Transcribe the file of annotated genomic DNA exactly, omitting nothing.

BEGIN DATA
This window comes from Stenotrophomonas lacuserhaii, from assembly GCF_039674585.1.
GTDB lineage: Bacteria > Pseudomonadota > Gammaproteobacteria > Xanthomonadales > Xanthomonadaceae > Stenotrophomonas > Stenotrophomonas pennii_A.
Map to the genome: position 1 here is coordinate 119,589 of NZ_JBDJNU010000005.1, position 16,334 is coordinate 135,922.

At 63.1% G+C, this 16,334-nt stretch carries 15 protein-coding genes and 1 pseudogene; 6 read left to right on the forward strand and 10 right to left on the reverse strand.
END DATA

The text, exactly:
This window comes from Stenotrophomonas lacuserhaii, from assembly GCF_039674585.1.
GTDB lineage: Bacteria > Pseudomonadota > Gammaproteobacteria > Xanthomonadales > Xanthomonadaceae > Stenotrophomonas > Stenotrophomonas pennii_A.
Map to the genome: position 1 here is coordinate 119,589 of NZ_JBDJNU010000005.1, position 16,334 is coordinate 135,922.

At 63.1% G+C, this 16,334-nt stretch carries 15 protein-coding genes and 1 pseudogene; 6 read left to right on the forward strand and 10 right to left on the reverse strand.